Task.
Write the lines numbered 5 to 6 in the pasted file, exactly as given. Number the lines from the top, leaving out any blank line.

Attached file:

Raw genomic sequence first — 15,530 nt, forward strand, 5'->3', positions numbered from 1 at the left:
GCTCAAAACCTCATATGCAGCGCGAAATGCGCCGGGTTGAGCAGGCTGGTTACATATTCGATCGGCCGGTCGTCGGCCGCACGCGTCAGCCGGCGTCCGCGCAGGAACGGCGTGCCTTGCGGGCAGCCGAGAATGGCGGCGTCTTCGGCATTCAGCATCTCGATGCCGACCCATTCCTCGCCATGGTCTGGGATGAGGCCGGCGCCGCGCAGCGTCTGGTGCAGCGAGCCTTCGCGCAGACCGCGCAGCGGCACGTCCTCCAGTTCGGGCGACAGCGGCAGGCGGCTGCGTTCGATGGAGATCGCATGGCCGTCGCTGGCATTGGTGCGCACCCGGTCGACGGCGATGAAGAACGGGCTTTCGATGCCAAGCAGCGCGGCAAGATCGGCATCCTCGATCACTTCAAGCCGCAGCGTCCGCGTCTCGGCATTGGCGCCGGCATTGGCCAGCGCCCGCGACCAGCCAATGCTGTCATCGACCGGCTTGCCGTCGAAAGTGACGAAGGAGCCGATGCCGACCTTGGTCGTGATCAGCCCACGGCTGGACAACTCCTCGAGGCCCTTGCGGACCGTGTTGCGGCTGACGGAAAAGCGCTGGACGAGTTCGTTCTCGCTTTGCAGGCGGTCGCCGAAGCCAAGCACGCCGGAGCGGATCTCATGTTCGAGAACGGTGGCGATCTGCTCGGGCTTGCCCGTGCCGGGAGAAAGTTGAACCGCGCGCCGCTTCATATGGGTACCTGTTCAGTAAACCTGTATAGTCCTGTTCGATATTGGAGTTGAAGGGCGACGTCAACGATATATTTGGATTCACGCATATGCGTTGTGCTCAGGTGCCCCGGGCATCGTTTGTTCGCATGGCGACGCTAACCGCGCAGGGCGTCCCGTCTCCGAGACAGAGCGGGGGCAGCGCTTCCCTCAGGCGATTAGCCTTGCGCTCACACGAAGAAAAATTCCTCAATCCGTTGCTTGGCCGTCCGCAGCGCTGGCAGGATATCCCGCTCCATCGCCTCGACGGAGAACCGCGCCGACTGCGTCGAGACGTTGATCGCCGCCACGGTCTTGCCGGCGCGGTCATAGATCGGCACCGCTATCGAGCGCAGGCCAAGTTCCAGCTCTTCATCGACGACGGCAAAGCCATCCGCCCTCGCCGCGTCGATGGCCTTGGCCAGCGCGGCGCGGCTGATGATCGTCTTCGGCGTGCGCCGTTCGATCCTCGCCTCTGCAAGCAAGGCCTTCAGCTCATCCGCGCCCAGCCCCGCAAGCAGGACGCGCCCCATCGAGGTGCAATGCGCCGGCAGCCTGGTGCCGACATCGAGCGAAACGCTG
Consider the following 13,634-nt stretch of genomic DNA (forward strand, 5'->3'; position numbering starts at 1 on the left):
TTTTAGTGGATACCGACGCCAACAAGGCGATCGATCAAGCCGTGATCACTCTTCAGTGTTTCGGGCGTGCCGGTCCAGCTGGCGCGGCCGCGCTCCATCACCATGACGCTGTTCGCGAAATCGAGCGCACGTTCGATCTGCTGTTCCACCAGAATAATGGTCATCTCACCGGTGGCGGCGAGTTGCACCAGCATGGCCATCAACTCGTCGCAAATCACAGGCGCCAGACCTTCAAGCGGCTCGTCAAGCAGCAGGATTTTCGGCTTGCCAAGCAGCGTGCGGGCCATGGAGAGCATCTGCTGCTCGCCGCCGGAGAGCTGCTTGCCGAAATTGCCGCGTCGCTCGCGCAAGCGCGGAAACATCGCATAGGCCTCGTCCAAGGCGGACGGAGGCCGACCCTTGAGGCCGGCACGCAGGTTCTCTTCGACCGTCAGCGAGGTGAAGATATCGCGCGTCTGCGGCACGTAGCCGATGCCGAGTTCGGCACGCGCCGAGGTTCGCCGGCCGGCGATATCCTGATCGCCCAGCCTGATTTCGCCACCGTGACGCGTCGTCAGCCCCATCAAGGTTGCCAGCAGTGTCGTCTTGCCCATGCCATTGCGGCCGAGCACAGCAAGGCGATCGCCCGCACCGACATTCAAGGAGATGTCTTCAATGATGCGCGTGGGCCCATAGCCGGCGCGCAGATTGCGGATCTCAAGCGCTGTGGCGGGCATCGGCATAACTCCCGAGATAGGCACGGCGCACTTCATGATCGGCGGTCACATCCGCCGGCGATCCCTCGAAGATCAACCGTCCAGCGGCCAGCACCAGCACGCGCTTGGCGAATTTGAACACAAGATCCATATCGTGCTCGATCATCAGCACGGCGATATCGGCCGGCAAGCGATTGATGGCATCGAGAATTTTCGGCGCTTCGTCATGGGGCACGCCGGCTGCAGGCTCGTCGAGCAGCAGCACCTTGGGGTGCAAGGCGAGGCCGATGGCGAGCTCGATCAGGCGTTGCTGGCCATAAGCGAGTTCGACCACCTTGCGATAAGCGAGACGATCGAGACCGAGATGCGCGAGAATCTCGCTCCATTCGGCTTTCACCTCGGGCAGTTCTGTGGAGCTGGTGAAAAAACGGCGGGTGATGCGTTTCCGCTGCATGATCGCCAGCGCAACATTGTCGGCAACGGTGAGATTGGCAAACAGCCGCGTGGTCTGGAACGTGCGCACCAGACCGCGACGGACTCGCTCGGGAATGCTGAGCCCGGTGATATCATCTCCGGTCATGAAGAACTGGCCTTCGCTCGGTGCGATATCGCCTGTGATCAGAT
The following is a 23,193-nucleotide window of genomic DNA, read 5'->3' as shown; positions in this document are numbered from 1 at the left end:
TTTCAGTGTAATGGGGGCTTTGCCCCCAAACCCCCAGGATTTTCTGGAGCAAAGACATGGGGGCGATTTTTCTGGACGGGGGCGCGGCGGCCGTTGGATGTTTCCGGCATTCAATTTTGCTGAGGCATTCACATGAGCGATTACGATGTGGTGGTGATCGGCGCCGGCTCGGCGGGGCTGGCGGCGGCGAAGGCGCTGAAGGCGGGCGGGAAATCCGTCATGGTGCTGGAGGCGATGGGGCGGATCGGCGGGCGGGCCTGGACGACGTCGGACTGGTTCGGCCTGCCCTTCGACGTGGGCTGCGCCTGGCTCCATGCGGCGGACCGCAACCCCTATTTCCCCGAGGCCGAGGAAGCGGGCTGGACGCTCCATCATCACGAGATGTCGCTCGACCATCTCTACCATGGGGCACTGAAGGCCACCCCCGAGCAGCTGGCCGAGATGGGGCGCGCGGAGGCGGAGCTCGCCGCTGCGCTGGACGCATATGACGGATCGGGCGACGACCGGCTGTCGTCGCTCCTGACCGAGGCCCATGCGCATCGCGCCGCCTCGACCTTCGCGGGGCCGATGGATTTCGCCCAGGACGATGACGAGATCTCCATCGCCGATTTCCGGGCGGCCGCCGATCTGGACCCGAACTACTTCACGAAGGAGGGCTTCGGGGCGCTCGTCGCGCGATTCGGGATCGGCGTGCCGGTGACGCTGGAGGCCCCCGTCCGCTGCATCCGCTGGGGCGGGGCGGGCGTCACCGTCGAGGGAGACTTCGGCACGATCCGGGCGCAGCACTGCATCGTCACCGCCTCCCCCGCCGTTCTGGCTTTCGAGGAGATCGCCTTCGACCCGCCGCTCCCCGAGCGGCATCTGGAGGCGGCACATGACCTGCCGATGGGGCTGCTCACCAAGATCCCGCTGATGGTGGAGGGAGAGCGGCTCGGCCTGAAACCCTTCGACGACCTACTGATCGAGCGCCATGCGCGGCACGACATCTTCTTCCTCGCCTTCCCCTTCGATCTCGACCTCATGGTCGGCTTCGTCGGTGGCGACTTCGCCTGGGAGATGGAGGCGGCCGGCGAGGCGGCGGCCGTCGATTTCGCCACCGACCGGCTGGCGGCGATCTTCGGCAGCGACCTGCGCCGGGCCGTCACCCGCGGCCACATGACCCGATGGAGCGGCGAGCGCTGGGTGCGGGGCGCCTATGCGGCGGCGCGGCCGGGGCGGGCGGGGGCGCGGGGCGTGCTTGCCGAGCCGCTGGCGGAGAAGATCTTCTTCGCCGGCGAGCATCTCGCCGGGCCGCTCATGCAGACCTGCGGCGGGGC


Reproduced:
The following is a 23,193-nucleotide window of genomic DNA, read 5'->3' as shown; positions in this document are numbered from 1 at the left end:
TTTCAGTGTAATGGGGGCTTTGCCCCCAAACCCCCAGGATTTTCTGGAGCAAAGACATGGGGGCGATTTTTCTGGACGGGGGCGCGGCGGCCGTTGGATGTTTCCGGCATTCAATTTTGCTGAGGCATTCACATGAGCGATTACGATGTGGTGGTGATCGGCGCCGGCTCGGCGGGGCTGGCGGCGGCGAAGGCGCTGAAGGCGGGCGGGAAATCCGTCATGGTGCTGGAGGCGATGGGGCGGATCGGCGGGCGGGCCTGGACGACGTCGGACTGGTTCGGCCTGCCCTTCGACGTGGGCTGCGCCTGGCTCCATGCGGCGGACCGCAACCCCTATTTCCCCGAGGCCGAGGAAGCGGGCTGGACGCTCCATCATCACGAGATGTCGCTCGACCATCTCTACCATGGGGCACTGAAGGCCACCCCCGAGCAGCTGGCCGAGATGGGGCGCGCGGAGGCGGAGCTCGCCGCTGCGCTGGACGCATATGACGGATCGGGCGACGACCGGCTGTCGTCGCTCCTGACCGAGGCCCATGCGCATCGCGCCGCCTCGACCTTCGCGGGGCCGATGGATTTCGCCCAGGACGATGACGAGATCTCCATCGCCGATTTCCGGGCGGCCGCCGATCTGGACCCGAACTACTTCACGAAGGAGGGCTTCGGGGCGCTCGTCGCGCGATTCGGGATCGGCGTGCCGGTGACGCTGGAGGCCCCCGTCCGCTGCATCCGCTGGGGCGGGGCGGGCGTCACCGTCGAGGGAGACTTCGGCACGATCCGGGCGCAGCACTGCATCGTCACCGCCTCCCCCGCCGTTCTGGCTTTCGAGGAGATCGCCTTCGACCCGCCGCTCCCCGAGCGGCATCTGGAGGCGGCACATGACCTGCCGATGGGGCTGCTCACCAAGATCCCGCTGATGGTGGAGGGAGAGCGGCTCGGCCTGAAACCCTTCGACGACCTACTGATCGAGCGCCATGCGCGGCACGACATCTTCTTCCTCGCCTTCCCCTTCGATCTCGACCTCATGGTCGGCTTCGTCGGTGGCGACTTCGCCTGGGAGATGGAGGCGGCCGGCGAGGCGGCGGCCGTCGATTTCGCCACCGACCGGCTGGCGGCGATCTTCGGCAGCGACCTGCGCCGGGCCGTCACCCGCGGCCACATGACCCGATGGAGCGGCGAGCGCTGGGTGCGGGGCGCCTATGCGGCGGCGCGGCCGGGGCGGGCGGGGGCGCGGGGCGTGCTTGCCGAGCCGCTGGCGGAGAAGATCTTCTTCGCCGGCGAGCATCTCGCCGGGCCGCTCATGCAGACCTGCGGCGGGGC